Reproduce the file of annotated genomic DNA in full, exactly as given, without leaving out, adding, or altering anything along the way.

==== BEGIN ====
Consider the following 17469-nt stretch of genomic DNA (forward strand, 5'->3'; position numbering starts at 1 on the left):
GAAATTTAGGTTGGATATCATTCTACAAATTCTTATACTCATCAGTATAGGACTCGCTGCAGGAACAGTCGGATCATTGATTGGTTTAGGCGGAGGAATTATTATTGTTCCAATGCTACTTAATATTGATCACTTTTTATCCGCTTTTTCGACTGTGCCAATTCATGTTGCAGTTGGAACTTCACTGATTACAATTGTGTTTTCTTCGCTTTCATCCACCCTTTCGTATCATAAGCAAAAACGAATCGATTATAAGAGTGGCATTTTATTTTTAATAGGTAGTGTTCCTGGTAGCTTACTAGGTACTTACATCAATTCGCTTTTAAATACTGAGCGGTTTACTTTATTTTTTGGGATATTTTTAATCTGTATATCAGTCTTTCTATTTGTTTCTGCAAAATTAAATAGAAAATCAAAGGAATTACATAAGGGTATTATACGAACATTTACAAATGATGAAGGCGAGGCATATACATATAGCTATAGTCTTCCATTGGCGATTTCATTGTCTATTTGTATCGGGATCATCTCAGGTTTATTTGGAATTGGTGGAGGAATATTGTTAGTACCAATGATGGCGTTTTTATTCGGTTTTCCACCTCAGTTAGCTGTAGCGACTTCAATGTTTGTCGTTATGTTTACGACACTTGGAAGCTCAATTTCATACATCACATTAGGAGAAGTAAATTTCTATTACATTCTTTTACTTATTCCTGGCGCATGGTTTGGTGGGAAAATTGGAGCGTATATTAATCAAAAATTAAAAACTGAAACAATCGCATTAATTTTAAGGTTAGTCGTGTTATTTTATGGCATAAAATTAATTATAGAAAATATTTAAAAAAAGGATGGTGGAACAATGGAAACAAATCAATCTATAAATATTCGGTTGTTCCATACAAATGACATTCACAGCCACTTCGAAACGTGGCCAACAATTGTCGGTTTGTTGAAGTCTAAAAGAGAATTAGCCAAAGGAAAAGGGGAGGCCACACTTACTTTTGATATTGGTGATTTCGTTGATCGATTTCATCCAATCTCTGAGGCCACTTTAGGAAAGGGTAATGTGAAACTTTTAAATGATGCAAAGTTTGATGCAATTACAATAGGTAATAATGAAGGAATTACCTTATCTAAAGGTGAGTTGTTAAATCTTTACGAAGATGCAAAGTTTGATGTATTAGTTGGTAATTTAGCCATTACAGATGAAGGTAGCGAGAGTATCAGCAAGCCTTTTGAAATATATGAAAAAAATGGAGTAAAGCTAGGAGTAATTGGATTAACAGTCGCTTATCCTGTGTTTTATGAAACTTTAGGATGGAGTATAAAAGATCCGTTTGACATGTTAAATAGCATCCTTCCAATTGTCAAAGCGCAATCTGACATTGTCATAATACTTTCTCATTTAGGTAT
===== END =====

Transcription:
Consider the following 17469-nt stretch of genomic DNA (forward strand, 5'->3'; position numbering starts at 1 on the left):
GAAATTTAGGTTGGATATCATTCTACAAATTCTTATACTCATCAGTATAGGACTCGCTGCAGGAACAGTCGGATCATTGATTGGTTTAGGCGGAGGAATTATTATTGTTCCAATGCTACTTAATATTGATCACTTTTTATCCGCTTTTTCGACTGTGCCAATTCATGTTGCAGTTGGAACTTCACTGATTACAATTGTGTTTTCTTCGCTTTCATCCACCCTTTCGTATCATAAGCAAAAACGAATCGATTATAAGAGTGGCATTTTATTTTTAATAGGTAGTGTTCCTGGTAGCTTACTAGGTACTTACATCAATTCGCTTTTAAATACTGAGCGGTTTACTTTATTTTTTGGGATATTTTTAATCTGTATATCAGTCTTTCTATTTGTTTCTGCAAAATTAAATAGAAAATCAAAGGAATTACATAAGGGTATTATACGAACATTTACAAATGATGAAGGCGAGGCATATACATATAGCTATAGTCTTCCATTGGCGATTTCATTGTCTATTTGTATCGGGATCATCTCAGGTTTATTTGGAATTGGTGGAGGAATATTGTTAGTACCAATGATGGCGTTTTTATTCGGTTTTCCACCTCAGTTAGCTGTAGCGACTTCAATGTTTGTCGTTATGTTTACGACACTTGGAAGCTCAATTTCATACATCACATTAGGAGAAGTAAATTTCTATTACATTCTTTTACTTATTCCTGGCGCATGGTTTGGTGGGAAAATTGGAGCGTATATTAATCAAAAATTAAAAACTGAAACAATCGCATTAATTTTAAGGTTAGTCGTGTTATTTTATGGCATAAAATTAATTATAGAAAATATTTAAAAAAAGGATGGTGGAACAATGGAAACAAATCAATCTATAAATATTCGGTTGTTCCATACAAATGACATTCACAGCCACTTCGAAACGTGGCCAACAATTGTCGGTTTGTTGAAGTCTAAAAGAGAATTAGCCAAAGGAAAAGGGGAGGCCACACTTACTTTTGATATTGGTGATTTCGTTGATCGATTTCATCCAATCTCTGAGGCCACTTTAGGAAAGGGTAATGTGAAACTTTTAAATGATGCAAAGTTTGATGCAATTACAATAGGTAATAATGAAGGAATTACCTTATCTAAAGGTGAGTTGTTAAATCTTTACGAAGATGCAAAGTTTGATGTATTAGTTGGTAATTTAGCCATTACAGATGAAGGTAGCGAGAGTATCAGCAAGCCTTTTGAAATATATGAAAAAAATGGAGTAAAGCTAGGAGTAATTGGATTAACAGTCGCTTATCCTGTGTTTTATGAAACTTTAGGATGGAGTATAAAAGATCCGTTTGACATGTTAAATAGCATCCTTCCAATTGTCAAAGCGCAATCTGACATTGTCATAATACTTTCTCATTTAGGTAT